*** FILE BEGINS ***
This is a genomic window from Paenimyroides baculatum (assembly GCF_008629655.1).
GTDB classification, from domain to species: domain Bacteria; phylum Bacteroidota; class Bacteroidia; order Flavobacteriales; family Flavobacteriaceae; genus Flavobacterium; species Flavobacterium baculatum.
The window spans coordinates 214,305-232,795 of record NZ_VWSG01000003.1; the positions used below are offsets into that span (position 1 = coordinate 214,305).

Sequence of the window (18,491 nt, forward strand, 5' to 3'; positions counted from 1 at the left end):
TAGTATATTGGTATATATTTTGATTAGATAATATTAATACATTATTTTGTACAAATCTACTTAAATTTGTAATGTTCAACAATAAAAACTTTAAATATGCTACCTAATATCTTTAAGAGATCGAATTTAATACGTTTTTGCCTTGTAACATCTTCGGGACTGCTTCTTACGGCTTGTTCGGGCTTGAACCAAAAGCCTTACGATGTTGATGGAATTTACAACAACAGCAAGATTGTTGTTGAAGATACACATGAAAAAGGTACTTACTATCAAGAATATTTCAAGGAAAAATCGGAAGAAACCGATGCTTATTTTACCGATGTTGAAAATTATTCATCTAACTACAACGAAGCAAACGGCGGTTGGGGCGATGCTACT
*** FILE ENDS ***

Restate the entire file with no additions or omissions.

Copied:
This is a genomic window from Paenimyroides baculatum (assembly GCF_008629655.1).
GTDB classification, from domain to species: domain Bacteria; phylum Bacteroidota; class Bacteroidia; order Flavobacteriales; family Flavobacteriaceae; genus Flavobacterium; species Flavobacterium baculatum.
The window spans coordinates 214,305-232,795 of record NZ_VWSG01000003.1; the positions used below are offsets into that span (position 1 = coordinate 214,305).

Sequence of the window (18,491 nt, forward strand, 5' to 3'; positions counted from 1 at the left end):
TAGTATATTGGTATATATTTTGATTAGATAATATTAATACATTATTTTGTACAAATCTACTTAAATTTGTAATGTTCAACAATAAAAACTTTAAATATGCTACCTAATATCTTTAAGAGATCGAATTTAATACGTTTTTGCCTTGTAACATCTTCGGGACTGCTTCTTACGGCTTGTTCGGGCTTGAACCAAAAGCCTTACGATGTTGATGGAATTTACAACAACAGCAAGATTGTTGTTGAAGATACACATGAAAAAGGTACTTACTATCAAGAATATTTCAAGGAAAAATCGGAAGAAACCGATGCTTATTTTACCGATGTTGAAAATTATTCATCTAACTACAACGAAGCAAACGGCGGTTGGGGCGATGCTACT